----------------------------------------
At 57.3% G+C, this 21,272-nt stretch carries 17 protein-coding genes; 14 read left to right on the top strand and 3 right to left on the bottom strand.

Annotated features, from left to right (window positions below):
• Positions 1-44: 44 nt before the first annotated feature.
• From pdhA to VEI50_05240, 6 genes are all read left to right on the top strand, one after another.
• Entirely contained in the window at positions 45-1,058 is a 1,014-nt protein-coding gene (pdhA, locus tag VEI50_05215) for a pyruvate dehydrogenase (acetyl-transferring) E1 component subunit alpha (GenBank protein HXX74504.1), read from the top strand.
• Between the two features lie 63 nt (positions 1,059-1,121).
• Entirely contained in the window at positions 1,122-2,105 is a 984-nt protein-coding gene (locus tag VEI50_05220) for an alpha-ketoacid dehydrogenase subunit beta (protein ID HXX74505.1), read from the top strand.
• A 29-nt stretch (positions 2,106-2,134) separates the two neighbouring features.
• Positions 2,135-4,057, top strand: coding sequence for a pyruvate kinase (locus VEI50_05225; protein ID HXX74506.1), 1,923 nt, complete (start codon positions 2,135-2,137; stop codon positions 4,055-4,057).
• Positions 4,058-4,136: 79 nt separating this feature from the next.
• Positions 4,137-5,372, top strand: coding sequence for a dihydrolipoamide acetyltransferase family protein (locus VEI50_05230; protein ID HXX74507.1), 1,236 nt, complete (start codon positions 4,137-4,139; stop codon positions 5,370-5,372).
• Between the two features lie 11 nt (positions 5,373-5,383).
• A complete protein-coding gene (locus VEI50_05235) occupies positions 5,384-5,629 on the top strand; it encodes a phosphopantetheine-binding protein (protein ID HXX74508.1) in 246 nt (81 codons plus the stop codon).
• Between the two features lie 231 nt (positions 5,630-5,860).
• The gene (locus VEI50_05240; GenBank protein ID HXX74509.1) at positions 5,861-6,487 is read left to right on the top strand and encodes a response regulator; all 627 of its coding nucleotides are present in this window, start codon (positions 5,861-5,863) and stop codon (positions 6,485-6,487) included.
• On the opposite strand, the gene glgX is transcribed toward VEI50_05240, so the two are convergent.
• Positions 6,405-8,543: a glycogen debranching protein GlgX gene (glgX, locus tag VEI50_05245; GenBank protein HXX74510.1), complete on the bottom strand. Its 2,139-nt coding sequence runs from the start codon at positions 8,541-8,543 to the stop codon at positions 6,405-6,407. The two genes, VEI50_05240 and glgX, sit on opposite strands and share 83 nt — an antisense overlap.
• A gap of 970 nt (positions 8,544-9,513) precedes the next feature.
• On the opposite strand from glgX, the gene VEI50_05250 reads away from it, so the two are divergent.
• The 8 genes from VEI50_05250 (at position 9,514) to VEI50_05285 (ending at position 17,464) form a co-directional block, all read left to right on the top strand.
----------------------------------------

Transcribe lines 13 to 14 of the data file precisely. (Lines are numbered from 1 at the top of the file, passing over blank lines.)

• A complete protein-coding gene (locus VEI50_05235) occupies positions 5,384-5,629 on the top strand; it encodes a phosphopantetheine-binding protein (protein ID HXX74508.1) in 246 nt (81 codons plus the stop codon).
• Between the two features lie 231 nt (positions 5,630-5,860).